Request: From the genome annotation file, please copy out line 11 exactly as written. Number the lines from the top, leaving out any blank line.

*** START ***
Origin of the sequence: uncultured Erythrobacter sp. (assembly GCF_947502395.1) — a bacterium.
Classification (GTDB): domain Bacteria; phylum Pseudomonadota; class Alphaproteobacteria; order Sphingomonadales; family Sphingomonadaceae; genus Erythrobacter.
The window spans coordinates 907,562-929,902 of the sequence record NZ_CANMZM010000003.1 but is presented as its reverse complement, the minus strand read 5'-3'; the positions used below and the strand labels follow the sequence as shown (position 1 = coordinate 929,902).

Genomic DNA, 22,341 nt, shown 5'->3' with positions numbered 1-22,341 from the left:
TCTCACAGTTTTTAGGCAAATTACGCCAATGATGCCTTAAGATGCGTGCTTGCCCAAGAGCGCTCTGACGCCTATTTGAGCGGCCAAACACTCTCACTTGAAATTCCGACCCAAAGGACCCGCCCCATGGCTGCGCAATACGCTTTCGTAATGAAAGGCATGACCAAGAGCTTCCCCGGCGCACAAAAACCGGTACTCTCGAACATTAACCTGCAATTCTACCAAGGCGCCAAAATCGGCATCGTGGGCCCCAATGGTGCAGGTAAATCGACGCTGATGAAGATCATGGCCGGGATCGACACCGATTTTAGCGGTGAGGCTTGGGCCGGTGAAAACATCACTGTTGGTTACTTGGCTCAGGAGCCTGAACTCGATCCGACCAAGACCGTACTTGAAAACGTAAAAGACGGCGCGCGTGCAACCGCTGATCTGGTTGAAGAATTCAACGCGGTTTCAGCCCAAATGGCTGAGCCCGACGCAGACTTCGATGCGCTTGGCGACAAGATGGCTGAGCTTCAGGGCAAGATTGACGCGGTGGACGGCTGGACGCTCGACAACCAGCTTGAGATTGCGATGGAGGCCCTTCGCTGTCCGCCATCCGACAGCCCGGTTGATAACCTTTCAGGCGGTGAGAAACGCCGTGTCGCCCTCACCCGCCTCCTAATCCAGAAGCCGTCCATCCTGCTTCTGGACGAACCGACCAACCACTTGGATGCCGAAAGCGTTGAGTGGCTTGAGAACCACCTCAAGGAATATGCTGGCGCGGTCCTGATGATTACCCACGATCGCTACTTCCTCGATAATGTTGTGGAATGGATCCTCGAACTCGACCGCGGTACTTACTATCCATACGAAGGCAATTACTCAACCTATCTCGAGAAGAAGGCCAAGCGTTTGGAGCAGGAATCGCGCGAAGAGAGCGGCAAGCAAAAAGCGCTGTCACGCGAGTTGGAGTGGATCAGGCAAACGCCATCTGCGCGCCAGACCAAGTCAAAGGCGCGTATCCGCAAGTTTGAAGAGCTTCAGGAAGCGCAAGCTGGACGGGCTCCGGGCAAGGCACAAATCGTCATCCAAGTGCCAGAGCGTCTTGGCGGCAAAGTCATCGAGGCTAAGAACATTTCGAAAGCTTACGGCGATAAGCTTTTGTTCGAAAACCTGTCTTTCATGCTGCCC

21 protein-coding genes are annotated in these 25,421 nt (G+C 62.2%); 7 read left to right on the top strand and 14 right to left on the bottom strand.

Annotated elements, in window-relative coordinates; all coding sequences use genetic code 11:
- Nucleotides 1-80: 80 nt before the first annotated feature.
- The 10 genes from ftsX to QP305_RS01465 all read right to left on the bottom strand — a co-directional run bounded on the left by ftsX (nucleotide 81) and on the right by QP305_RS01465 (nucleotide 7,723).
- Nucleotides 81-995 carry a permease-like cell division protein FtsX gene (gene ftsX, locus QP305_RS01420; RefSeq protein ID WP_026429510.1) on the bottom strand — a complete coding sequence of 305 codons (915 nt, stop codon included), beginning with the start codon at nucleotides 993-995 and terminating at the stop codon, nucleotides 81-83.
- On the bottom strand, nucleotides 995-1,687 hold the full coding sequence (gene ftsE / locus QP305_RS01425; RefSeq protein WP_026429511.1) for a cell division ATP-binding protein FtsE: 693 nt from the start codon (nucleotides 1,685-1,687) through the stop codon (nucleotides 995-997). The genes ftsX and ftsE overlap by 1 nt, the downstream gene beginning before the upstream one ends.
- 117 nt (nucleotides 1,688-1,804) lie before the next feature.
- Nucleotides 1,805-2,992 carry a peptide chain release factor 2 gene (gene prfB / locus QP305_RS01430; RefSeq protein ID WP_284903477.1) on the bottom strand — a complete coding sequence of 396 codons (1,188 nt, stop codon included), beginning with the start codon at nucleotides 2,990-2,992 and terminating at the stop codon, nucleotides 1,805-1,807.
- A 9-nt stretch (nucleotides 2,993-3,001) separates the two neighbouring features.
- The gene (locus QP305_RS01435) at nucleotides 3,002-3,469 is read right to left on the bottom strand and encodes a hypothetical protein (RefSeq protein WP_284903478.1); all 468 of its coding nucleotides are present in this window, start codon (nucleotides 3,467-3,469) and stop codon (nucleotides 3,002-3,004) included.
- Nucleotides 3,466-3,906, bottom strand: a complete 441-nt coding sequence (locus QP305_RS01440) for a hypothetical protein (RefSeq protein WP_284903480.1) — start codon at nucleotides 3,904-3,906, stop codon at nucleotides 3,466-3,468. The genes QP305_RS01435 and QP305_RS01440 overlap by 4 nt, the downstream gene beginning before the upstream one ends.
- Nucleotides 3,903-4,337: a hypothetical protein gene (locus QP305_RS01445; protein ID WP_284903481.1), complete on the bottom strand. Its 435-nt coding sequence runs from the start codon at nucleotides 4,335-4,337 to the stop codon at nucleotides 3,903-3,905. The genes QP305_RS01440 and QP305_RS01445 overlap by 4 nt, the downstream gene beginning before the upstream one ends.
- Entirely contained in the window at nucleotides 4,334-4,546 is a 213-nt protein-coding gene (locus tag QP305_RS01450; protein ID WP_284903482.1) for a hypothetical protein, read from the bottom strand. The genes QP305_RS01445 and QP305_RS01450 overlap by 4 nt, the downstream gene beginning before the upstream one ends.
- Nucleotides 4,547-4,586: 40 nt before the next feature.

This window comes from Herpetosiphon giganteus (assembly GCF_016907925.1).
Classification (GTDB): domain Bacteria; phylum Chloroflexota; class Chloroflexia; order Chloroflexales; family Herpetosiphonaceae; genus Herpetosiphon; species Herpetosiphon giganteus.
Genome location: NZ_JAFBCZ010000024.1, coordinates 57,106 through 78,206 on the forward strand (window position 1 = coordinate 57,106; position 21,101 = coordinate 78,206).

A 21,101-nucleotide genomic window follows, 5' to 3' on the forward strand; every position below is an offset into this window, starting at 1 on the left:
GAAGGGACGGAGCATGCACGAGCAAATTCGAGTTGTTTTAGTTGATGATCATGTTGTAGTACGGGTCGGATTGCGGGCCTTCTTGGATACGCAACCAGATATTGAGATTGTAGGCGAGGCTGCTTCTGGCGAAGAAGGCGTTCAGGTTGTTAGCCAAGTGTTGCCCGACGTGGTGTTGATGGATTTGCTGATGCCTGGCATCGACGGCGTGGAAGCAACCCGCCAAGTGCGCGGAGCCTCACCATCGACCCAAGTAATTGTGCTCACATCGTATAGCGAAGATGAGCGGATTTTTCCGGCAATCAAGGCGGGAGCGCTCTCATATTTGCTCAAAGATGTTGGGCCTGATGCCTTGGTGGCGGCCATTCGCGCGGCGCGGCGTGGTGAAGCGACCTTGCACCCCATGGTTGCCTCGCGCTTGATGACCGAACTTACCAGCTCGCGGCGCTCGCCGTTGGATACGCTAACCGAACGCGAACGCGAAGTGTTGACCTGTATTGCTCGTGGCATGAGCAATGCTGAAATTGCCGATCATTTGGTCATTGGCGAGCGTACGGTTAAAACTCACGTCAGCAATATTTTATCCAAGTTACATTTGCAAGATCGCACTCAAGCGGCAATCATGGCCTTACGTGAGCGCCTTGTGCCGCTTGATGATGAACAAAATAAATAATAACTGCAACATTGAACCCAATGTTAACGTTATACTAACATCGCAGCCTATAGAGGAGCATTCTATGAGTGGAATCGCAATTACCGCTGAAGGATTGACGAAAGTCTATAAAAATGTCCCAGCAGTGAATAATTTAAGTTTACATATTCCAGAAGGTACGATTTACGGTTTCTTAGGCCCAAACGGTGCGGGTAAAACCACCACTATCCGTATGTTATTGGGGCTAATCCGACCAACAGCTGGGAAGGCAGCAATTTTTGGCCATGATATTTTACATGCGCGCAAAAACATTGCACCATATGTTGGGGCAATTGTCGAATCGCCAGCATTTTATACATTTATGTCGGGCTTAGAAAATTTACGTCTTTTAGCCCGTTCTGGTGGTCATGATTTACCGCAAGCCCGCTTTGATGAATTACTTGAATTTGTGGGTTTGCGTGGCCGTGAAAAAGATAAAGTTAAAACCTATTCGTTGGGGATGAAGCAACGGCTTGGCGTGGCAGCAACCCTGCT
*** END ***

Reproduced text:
- On the bottom strand, nucleotides 995-1,687 hold the full coding sequence (gene ftsE / locus QP305_RS01425; RefSeq protein WP_026429511.1) for a cell division ATP-binding protein FtsE: 693 nt from the start codon (nucleotides 1,685-1,687) through the stop codon (nucleotides 995-997). The genes ftsX and ftsE overlap by 1 nt, the downstream gene beginning before the upstream one ends.